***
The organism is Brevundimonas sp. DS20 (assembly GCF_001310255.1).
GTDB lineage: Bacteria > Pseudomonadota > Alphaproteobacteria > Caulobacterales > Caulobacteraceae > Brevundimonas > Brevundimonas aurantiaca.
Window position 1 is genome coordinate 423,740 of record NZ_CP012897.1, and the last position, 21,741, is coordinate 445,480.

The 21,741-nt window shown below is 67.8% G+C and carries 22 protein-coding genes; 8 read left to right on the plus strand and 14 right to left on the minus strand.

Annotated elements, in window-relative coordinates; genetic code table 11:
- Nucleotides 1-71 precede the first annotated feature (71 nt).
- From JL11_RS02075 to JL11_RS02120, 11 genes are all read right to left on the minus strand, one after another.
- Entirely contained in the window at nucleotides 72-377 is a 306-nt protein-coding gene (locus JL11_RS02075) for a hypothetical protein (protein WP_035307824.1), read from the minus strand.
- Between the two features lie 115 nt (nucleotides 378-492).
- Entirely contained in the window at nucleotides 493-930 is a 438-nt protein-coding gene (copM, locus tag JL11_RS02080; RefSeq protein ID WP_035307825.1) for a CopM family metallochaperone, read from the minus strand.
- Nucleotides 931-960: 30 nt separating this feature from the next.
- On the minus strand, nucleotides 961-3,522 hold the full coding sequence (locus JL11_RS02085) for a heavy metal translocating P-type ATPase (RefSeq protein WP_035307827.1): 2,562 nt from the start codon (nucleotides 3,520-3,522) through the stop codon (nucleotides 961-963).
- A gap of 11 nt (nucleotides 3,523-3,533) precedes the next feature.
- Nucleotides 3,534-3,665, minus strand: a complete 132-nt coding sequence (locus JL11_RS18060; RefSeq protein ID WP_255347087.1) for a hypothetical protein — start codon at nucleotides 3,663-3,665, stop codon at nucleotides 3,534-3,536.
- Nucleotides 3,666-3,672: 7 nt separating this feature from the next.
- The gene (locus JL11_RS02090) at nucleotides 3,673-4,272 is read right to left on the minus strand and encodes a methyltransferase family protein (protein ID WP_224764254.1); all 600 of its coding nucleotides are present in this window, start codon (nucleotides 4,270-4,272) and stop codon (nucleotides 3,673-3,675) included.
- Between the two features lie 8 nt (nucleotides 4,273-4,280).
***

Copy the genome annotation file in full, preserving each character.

The organism is Brevundimonas sp. DS20 (assembly GCF_001310255.1).
GTDB lineage: Bacteria > Pseudomonadota > Alphaproteobacteria > Caulobacterales > Caulobacteraceae > Brevundimonas > Brevundimonas aurantiaca.
Window position 1 is genome coordinate 423,740 of record NZ_CP012897.1, and the last position, 21,741, is coordinate 445,480.

The 21,741-nt window shown below is 67.8% G+C and carries 22 protein-coding genes; 8 read left to right on the plus strand and 14 right to left on the minus strand.

Annotated elements, in window-relative coordinates; genetic code table 11:
- Nucleotides 1-71 precede the first annotated feature (71 nt).
- From JL11_RS02075 to JL11_RS02120, 11 genes are all read right to left on the minus strand, one after another.
- Entirely contained in the window at nucleotides 72-377 is a 306-nt protein-coding gene (locus JL11_RS02075) for a hypothetical protein (protein WP_035307824.1), read from the minus strand.
- Between the two features lie 115 nt (nucleotides 378-492).
- Entirely contained in the window at nucleotides 493-930 is a 438-nt protein-coding gene (copM, locus tag JL11_RS02080; RefSeq protein ID WP_035307825.1) for a CopM family metallochaperone, read from the minus strand.
- Nucleotides 931-960: 30 nt separating this feature from the next.
- On the minus strand, nucleotides 961-3,522 hold the full coding sequence (locus JL11_RS02085) for a heavy metal translocating P-type ATPase (RefSeq protein WP_035307827.1): 2,562 nt from the start codon (nucleotides 3,520-3,522) through the stop codon (nucleotides 961-963).
- A gap of 11 nt (nucleotides 3,523-3,533) precedes the next feature.
- Nucleotides 3,534-3,665, minus strand: a complete 132-nt coding sequence (locus JL11_RS18060; RefSeq protein ID WP_255347087.1) for a hypothetical protein — start codon at nucleotides 3,663-3,665, stop codon at nucleotides 3,534-3,536.
- Nucleotides 3,666-3,672: 7 nt separating this feature from the next.
- The gene (locus JL11_RS02090) at nucleotides 3,673-4,272 is read right to left on the minus strand and encodes a methyltransferase family protein (protein ID WP_224764254.1); all 600 of its coding nucleotides are present in this window, start codon (nucleotides 4,270-4,272) and stop codon (nucleotides 3,673-3,675) included.
- Between the two features lie 8 nt (nucleotides 4,273-4,280).